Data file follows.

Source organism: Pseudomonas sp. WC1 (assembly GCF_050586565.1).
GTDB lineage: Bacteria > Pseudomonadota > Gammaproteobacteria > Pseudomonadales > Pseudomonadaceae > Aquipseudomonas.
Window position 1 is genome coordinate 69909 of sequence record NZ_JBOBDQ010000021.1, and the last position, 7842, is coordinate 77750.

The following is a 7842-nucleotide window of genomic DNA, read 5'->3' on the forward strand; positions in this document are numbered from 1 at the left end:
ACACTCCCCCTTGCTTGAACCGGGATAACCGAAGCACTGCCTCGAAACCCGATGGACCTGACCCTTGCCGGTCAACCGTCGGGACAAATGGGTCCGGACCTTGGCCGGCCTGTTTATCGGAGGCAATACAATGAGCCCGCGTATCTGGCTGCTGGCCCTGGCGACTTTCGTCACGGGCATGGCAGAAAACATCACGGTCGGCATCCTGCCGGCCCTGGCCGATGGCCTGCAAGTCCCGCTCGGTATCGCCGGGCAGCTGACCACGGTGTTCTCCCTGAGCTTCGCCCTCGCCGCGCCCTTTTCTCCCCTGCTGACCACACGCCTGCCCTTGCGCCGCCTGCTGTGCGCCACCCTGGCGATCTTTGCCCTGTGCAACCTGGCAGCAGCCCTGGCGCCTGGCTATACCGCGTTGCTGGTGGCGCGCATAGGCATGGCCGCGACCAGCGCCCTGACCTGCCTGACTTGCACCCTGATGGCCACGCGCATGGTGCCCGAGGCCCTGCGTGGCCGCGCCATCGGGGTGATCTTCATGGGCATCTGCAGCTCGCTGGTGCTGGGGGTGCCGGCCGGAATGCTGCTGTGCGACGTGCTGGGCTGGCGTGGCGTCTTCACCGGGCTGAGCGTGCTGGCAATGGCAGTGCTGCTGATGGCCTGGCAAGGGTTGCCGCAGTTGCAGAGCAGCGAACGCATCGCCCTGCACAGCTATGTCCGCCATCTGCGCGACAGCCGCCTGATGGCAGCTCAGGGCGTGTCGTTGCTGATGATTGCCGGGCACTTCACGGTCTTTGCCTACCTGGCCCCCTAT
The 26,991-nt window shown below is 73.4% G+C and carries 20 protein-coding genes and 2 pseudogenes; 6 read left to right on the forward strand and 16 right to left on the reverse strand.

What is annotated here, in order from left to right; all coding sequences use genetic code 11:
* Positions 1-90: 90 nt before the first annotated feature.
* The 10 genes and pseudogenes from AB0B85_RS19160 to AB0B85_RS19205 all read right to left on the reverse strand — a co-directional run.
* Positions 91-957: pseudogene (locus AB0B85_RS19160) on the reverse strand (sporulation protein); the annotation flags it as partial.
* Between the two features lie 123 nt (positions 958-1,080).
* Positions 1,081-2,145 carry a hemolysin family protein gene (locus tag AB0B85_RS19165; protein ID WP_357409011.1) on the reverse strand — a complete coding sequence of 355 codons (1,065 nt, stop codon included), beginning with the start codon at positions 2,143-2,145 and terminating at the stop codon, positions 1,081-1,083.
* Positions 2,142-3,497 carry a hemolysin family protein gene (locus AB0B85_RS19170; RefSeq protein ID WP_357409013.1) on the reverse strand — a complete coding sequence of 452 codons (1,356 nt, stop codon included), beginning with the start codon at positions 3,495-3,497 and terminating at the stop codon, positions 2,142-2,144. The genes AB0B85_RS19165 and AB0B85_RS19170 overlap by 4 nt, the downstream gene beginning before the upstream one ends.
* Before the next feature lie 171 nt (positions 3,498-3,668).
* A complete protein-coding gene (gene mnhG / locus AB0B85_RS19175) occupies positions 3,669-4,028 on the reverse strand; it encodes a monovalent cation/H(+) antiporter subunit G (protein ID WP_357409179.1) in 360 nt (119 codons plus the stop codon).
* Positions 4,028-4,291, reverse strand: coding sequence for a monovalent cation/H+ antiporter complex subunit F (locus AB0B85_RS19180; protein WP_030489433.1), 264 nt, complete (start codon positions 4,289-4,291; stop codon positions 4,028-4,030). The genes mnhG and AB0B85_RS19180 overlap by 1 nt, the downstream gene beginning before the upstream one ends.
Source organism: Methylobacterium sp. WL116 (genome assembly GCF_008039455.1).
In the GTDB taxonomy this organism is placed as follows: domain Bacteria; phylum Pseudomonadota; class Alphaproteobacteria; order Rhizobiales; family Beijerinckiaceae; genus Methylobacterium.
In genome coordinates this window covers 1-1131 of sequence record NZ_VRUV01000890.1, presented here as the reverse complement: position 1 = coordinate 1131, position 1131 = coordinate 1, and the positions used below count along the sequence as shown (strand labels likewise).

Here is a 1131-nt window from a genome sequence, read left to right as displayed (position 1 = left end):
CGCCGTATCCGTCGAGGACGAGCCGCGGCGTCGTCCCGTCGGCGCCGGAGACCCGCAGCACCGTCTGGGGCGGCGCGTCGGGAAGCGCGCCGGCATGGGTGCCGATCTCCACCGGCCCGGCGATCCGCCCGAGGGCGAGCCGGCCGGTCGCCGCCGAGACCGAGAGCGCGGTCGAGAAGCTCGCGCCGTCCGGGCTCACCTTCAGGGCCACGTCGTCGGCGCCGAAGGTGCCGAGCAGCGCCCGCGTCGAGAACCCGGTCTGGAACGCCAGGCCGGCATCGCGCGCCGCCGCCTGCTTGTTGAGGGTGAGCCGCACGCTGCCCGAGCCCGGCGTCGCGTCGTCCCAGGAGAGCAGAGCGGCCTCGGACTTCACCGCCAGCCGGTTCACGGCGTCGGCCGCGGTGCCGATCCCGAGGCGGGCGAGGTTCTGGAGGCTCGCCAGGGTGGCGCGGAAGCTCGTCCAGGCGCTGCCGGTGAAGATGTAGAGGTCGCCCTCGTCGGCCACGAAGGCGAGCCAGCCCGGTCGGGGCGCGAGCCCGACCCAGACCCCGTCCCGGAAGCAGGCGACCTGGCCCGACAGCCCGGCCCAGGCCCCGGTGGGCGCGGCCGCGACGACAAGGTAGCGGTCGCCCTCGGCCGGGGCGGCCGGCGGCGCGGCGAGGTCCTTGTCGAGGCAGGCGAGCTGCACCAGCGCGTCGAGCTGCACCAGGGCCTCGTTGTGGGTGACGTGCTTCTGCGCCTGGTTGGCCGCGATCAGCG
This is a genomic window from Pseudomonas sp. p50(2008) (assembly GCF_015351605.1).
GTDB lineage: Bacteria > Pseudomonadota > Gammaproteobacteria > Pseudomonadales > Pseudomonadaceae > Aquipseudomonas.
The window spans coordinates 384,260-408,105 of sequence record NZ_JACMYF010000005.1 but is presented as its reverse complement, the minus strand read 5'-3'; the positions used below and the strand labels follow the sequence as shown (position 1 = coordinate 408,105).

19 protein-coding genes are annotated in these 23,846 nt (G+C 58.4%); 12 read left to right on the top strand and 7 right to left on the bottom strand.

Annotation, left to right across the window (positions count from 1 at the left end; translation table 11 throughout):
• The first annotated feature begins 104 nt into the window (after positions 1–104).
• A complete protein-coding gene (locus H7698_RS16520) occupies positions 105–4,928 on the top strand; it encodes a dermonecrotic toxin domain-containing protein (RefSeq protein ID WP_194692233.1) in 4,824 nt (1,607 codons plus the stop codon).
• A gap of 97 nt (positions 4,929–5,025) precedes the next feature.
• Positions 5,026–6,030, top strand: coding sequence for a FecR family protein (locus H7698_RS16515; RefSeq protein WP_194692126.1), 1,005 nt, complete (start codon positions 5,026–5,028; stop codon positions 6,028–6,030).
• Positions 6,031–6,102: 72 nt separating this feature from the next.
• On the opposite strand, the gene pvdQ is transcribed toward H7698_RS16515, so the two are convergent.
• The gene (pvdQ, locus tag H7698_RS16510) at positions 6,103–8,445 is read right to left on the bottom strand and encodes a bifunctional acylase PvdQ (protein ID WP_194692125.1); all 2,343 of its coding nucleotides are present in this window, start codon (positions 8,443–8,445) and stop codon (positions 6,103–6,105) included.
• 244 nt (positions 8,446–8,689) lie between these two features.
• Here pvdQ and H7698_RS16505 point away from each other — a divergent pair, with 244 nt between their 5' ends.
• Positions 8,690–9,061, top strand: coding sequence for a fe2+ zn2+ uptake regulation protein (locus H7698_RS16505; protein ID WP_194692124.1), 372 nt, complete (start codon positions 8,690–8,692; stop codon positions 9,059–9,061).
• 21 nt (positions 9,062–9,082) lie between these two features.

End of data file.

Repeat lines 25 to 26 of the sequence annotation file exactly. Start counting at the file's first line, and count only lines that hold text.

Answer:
19 protein-coding genes are annotated in these 23,846 nt (G+C 58.4%); 12 read left to right on the top strand and 7 right to left on the bottom strand.

Annotation, left to right across the window (positions count from 1 at the left end; translation table 11 throughout):